What causes thalassemia?
You get thalassemia when you inherit gene mutations from one or both parents. These gene mutations cause you to lose red blood cells at a higher than normal rate and cause you to produce less hemoglobin.
The type of thalassemia you have depends on which mutated genes you inherit from your parents, and how many genes you inherit. There are 2 main types of thalassemia: alpha thalassemia and beta thalassemia. These are named after alpha-globin and beta-globin, the proteins that make up normal hemoglobin.
- Alpha thalassemia: This type of thalassemia involves 4 genes (you get 2 of these genes from your mother and 2 of these genes from your father). If you only get 1 mutated gene, you will have no signs or symptoms of thalassemia, but you can still pass on the gene mutation to your children (this is called being a “carrier”. If you get 2 mutated genes, you will have mild symptoms. If you get 3, you’ll have moderate to severe symptoms. A baby who inherits all 4 mutated genes will be very sick, and probably won’t live long after birth.
- Beta thalassemia: This type of thalassemia involves 2 genes (you get 1 gene from your mother and 1 gene from your father). If you get only 1 mutated gene, you’ll have mild signs or symptoms of thalassemia. If you get 2 mutated genes, you’ll have moderate to severe symptoms that usually develop in the first 2 years of life.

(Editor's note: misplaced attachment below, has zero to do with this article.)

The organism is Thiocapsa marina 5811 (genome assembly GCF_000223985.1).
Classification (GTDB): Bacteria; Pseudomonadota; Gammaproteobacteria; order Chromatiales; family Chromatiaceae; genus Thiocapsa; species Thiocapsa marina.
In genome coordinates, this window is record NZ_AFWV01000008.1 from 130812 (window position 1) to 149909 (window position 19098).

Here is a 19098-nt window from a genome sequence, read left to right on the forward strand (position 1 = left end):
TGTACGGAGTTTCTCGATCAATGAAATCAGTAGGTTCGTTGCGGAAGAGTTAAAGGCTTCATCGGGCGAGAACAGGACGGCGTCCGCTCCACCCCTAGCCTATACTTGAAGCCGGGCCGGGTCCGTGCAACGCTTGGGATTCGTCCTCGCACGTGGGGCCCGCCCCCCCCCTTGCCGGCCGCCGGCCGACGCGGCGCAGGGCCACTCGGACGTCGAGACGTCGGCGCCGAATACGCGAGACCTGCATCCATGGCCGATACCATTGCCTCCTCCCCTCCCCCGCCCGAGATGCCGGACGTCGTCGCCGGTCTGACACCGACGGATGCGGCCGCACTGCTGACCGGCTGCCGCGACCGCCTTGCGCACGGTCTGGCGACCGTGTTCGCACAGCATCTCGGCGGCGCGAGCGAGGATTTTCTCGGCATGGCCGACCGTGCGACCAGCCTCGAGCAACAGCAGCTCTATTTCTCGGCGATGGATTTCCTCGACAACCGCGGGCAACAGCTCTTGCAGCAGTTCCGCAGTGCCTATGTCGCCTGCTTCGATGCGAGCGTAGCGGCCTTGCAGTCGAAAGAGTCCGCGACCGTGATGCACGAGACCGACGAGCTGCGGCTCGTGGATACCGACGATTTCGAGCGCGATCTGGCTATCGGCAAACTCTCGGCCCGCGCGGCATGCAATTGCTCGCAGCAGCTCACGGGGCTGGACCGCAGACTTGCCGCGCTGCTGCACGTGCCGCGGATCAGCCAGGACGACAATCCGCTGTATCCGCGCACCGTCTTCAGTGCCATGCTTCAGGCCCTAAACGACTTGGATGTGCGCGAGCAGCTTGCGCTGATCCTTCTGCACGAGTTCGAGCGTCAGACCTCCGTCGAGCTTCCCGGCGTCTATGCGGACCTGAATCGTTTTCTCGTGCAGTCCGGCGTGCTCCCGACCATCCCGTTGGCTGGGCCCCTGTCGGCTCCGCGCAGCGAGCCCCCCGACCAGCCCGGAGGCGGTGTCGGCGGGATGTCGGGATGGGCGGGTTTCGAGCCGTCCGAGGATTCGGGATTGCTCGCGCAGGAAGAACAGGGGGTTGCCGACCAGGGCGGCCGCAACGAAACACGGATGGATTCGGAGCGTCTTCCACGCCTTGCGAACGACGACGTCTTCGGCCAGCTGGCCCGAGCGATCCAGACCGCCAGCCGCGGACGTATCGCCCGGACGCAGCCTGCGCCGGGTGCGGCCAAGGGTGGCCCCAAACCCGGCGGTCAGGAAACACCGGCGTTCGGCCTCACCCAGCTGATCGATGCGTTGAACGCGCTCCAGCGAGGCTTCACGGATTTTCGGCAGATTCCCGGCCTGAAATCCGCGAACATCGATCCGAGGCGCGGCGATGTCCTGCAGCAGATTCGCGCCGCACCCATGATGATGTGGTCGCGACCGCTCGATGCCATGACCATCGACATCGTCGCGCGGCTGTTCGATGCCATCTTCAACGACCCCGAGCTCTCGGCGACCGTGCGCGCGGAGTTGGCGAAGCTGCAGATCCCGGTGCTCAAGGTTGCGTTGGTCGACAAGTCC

Who is at risk for thalassemia?
You are at risk for thalassemia if you have a family history of it. Thalassemia can affect both men and women. Certain ethnic groups are at greater risk:
- Alpha thalassemia most often affects people who are of Southeast Asian, Indian, Chinese, or Filipino descent.
- Beta thalassemia most often affects people who are of Mediterranean (Greek, Italian and Middle Eastern), Asian, or African descent.
Written by familydoctor.org editorial staff